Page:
Vintage Verlander, slightly different approach
Justin Verlander built his reputation stepping up when the Tigers needed him, whether it was a winner-take-all game in Oakland or a rubber game in a regular-season series with the lineup struggling and the bullpen taxed. In that sense, Wednesday’s 2-1 Tigers win was vintage Verlander.
“I can’t count the number of times our bullpen was strapped over the years and Ver went out and gave us eight or nine innings that day,” pitching coach Jeff Jones said of Verlander’s eight innings of four-hit ball. “That’s what it was reminiscent of for me.”
In other ways, though, Wednesday was a step towards Verlander 2.0, both in what he threw and how he carried himself. The your-best-against-my-best Verlander was replaced by a pitcher who studied scouting reports, adjusted his game and attacked hitters’ soft spots.
“His preparation and focus the last couple of games has been outstanding,” manager Brad Ausmus said. “He’s really intensively looked into what hitters can and can’t hit and attacked them at what he thought was their weakest spots, especially when they’ve matched up on his spots.”
The power fastball at the letters became a slightly slower fastball spotted on the corners. The secondary pitches weren’t so secondary.
They’re also trying to emphasize location and execution over power. A mechanical tweak before his previous start at Boston created more movement on his fastball, making it more deceptive. It didn’t do much for power, but that wasn’t the intent.
“He’s thrown some pitches this year 96-97,” Jones said, “but what we’re talking about with him is there’s so many guys nowadays that throw that hard, especially coming out of bullpens, that hitters are more used to seeing that. Not that we don’t want him to step on the gas sometimes — he’s still going to — but we have to make sure that we maintain location to go with it. There’s so many guys that throw hard that hitters are more apt to put a good swing on a 97 mph fastball if it’s in a bad spot. I mean, [Curt] Casali hit a home run off a 100 mph fastball Monday.“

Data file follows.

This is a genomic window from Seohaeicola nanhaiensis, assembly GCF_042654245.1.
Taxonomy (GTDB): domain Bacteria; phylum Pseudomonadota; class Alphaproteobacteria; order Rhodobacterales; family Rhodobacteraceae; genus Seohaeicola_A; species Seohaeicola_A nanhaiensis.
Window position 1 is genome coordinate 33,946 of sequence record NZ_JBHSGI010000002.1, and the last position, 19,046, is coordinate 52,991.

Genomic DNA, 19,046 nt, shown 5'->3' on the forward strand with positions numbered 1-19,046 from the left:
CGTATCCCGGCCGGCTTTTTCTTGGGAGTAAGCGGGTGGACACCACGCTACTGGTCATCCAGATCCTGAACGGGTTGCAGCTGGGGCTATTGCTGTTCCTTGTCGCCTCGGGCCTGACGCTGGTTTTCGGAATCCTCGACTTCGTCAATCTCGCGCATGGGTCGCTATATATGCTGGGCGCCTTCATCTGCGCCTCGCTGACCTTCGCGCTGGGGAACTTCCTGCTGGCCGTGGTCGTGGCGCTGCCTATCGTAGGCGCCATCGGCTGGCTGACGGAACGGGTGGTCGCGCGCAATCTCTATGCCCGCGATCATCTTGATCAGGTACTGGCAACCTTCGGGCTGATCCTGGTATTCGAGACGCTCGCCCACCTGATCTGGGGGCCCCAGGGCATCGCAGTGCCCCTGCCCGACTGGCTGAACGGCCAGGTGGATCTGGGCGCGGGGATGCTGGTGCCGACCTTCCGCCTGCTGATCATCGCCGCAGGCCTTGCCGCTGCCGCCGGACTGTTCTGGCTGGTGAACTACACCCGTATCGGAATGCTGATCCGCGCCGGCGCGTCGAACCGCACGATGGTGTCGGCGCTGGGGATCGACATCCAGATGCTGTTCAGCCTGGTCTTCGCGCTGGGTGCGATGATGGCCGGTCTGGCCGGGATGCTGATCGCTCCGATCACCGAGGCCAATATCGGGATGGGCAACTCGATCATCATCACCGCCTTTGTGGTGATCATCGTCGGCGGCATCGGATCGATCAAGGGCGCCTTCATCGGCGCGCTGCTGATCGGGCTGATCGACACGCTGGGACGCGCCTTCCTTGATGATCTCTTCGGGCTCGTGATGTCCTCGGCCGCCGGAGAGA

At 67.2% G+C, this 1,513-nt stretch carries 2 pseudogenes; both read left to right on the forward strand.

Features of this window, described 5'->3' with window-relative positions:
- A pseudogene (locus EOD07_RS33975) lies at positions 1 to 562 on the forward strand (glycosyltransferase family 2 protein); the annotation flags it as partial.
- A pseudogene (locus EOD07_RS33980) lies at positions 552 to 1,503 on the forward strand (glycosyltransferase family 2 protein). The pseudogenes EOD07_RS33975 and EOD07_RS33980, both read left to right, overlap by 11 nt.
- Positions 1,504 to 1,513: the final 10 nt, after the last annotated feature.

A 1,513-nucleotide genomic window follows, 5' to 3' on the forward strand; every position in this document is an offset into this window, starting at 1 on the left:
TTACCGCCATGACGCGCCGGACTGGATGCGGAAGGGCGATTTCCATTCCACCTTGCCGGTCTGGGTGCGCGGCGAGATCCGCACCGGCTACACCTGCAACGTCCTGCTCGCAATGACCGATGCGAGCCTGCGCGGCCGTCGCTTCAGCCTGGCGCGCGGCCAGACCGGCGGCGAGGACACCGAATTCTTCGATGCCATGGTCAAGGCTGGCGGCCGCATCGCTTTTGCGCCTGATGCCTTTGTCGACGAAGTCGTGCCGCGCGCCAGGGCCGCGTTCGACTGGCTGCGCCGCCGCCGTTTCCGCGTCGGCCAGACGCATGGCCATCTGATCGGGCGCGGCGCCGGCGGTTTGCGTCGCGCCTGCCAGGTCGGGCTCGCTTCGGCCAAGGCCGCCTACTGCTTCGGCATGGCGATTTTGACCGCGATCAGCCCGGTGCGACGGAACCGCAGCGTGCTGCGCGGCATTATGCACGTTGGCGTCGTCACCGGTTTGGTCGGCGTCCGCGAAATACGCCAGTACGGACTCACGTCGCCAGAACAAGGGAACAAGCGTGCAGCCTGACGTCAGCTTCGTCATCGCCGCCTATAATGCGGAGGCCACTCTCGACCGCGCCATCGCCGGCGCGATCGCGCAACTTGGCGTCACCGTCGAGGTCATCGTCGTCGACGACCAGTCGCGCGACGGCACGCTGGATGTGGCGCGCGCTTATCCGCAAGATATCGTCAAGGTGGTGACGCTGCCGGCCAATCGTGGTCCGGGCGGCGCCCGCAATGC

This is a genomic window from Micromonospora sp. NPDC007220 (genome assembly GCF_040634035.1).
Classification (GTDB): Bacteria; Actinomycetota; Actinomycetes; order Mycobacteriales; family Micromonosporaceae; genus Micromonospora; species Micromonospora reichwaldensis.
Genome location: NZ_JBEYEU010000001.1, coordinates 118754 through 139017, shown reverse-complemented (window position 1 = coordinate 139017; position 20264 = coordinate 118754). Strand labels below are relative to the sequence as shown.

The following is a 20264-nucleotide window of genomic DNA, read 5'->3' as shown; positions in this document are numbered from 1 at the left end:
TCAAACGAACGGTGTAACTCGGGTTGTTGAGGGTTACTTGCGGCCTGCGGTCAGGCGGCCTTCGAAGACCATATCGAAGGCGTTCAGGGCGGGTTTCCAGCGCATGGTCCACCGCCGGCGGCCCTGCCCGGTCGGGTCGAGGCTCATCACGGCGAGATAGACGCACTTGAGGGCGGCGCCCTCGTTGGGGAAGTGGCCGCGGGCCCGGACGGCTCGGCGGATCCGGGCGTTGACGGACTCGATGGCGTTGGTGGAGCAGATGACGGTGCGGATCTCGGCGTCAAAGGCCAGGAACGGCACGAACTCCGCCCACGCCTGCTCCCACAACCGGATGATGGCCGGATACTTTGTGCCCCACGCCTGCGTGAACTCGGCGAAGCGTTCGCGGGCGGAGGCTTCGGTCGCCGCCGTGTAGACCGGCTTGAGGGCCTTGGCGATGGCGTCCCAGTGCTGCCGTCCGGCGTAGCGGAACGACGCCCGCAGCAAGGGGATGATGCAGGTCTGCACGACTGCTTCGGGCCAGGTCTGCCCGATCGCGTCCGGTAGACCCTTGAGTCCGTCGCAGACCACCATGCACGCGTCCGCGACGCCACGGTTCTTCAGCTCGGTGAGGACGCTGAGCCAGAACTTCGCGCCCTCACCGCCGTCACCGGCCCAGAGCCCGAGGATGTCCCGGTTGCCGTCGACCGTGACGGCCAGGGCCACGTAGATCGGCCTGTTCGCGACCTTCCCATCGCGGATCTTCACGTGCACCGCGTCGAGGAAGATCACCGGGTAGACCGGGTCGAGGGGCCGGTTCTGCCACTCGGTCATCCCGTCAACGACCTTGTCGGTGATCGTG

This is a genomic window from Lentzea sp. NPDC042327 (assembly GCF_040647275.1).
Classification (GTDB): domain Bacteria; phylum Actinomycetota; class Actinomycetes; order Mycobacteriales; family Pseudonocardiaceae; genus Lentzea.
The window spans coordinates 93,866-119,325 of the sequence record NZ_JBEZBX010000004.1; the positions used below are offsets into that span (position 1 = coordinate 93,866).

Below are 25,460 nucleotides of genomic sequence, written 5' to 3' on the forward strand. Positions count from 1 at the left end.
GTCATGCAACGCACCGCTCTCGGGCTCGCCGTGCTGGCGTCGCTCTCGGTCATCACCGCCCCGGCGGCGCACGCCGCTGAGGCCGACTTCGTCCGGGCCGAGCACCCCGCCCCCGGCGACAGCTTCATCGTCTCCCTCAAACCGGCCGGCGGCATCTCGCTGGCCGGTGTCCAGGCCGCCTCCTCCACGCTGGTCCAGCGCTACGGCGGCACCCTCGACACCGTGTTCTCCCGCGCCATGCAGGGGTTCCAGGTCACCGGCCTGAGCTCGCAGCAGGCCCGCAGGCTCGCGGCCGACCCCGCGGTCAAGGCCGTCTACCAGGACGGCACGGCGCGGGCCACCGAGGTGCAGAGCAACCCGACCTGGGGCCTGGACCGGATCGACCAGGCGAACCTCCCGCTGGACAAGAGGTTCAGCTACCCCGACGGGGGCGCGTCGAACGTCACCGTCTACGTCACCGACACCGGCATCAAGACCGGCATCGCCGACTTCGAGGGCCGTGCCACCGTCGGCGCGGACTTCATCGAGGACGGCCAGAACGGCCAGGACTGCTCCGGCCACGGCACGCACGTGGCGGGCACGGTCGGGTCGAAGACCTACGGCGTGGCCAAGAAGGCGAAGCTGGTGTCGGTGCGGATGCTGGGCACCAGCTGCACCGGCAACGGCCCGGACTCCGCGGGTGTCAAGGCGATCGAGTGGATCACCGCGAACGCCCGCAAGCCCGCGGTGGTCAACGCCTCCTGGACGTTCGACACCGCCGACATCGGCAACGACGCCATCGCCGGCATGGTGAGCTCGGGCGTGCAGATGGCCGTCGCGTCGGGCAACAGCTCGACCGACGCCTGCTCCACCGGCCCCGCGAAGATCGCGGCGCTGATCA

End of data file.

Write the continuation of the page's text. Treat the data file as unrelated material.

With command and movement, Verlander could throw a slower fastball and get some of the results he used to with the harder.
“I think it was a lot of the command and also, I think, some of the mechanical adjustments I made,” Verlander said. “I think guys weren’t seeing it as well.
Around the same time, Jones said they worked on his slider to get more movement.
“It’s a good pitch for him,” Jones said. “He’s still got a good curveball. He’s got a good change. And he got away from the slider because it was a little flat for a little while.”
The result wasn’t just the best outing of his season, but statistically one of the better outings of his career. His 10 strikeouts marked his first game in double digits since the regular-season finale in 2013, which was better known for Henderson Alvarez’s no-hitter, and his 29th double-digit strikeout game of his career.
Of those, however, Wednesday marked just the fifth time in Verlander’s career that he struck out double-digit batters without giving up a walk. The last was Sept. 24, 2010, the year before Verlander’s MVP season. He struck out at least 10 batters four times in 2011, three of them with one walk.
The 2011 Verlander had a presence on the mound, and an intimidation factor he valued. A mound visit often met a glare from a pitcher who didn’t like the interruption. On Wednesday, as Jones made that trek to the mound to talk about their strategy for Joey Butler, Verlander didn’t glare. He held up his glove over Jones’ mouth as he talked.
“You know, everybody’s always talking with their glove over their mouth,” Verlander said, “and he’s coming out there obviously talking about our scouting report against Butler so … I don’t know. Pitcher’s out there talking like this, catcher’s talking like this, and he’s just out there talking. It was funny. He laughed. We laughed about it after the inning, too.”
Said Jones: “That was a first. It was pretty funny, actually. As soon as he put it up there, I started laughing.”